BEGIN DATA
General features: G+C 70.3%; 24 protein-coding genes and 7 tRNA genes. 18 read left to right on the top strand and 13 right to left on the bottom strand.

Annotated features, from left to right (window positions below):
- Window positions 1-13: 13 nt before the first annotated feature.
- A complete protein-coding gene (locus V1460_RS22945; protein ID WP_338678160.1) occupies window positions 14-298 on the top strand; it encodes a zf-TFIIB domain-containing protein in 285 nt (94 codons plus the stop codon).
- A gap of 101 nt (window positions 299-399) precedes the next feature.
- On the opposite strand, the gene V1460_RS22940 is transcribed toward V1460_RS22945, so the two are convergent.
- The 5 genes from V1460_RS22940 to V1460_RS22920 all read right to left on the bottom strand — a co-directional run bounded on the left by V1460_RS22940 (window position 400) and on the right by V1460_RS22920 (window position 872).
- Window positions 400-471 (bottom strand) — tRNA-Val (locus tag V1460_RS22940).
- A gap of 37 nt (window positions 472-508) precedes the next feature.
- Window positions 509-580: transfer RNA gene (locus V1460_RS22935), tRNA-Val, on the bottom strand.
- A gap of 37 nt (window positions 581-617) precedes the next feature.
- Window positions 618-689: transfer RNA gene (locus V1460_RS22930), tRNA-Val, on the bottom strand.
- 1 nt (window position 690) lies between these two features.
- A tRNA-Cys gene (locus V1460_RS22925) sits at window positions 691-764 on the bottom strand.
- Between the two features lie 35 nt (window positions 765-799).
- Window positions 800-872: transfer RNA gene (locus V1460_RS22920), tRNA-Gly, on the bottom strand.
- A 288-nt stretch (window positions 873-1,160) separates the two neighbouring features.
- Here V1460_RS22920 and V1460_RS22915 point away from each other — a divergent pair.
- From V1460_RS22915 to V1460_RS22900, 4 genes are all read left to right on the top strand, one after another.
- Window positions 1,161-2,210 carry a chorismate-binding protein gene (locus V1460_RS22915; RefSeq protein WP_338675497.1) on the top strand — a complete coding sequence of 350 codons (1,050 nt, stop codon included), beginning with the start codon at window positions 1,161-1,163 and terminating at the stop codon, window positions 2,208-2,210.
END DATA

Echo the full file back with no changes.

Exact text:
General features: G+C 70.3%; 24 protein-coding genes and 7 tRNA genes. 18 read left to right on the top strand and 13 right to left on the bottom strand.

Annotated features, from left to right (window positions below):
- Window positions 1-13: 13 nt before the first annotated feature.
- A complete protein-coding gene (locus V1460_RS22945; protein ID WP_338678160.1) occupies window positions 14-298 on the top strand; it encodes a zf-TFIIB domain-containing protein in 285 nt (94 codons plus the stop codon).
- A gap of 101 nt (window positions 299-399) precedes the next feature.
- On the opposite strand, the gene V1460_RS22940 is transcribed toward V1460_RS22945, so the two are convergent.
- The 5 genes from V1460_RS22940 to V1460_RS22920 all read right to left on the bottom strand — a co-directional run bounded on the left by V1460_RS22940 (window position 400) and on the right by V1460_RS22920 (window position 872).
- Window positions 400-471 (bottom strand) — tRNA-Val (locus tag V1460_RS22940).
- A gap of 37 nt (window positions 472-508) precedes the next feature.
- Window positions 509-580: transfer RNA gene (locus V1460_RS22935), tRNA-Val, on the bottom strand.
- A gap of 37 nt (window positions 581-617) precedes the next feature.
- Window positions 618-689: transfer RNA gene (locus V1460_RS22930), tRNA-Val, on the bottom strand.
- 1 nt (window position 690) lies between these two features.
- A tRNA-Cys gene (locus V1460_RS22925) sits at window positions 691-764 on the bottom strand.
- Between the two features lie 35 nt (window positions 765-799).
- Window positions 800-872: transfer RNA gene (locus V1460_RS22920), tRNA-Gly, on the bottom strand.
- A 288-nt stretch (window positions 873-1,160) separates the two neighbouring features.
- Here V1460_RS22920 and V1460_RS22915 point away from each other — a divergent pair.
- From V1460_RS22915 to V1460_RS22900, 4 genes are all read left to right on the top strand, one after another.
- Window positions 1,161-2,210 carry a chorismate-binding protein gene (locus V1460_RS22915; RefSeq protein WP_338675497.1) on the top strand — a complete coding sequence of 350 codons (1,050 nt, stop codon included), beginning with the start codon at window positions 1,161-1,163 and terminating at the stop codon, window positions 2,208-2,210.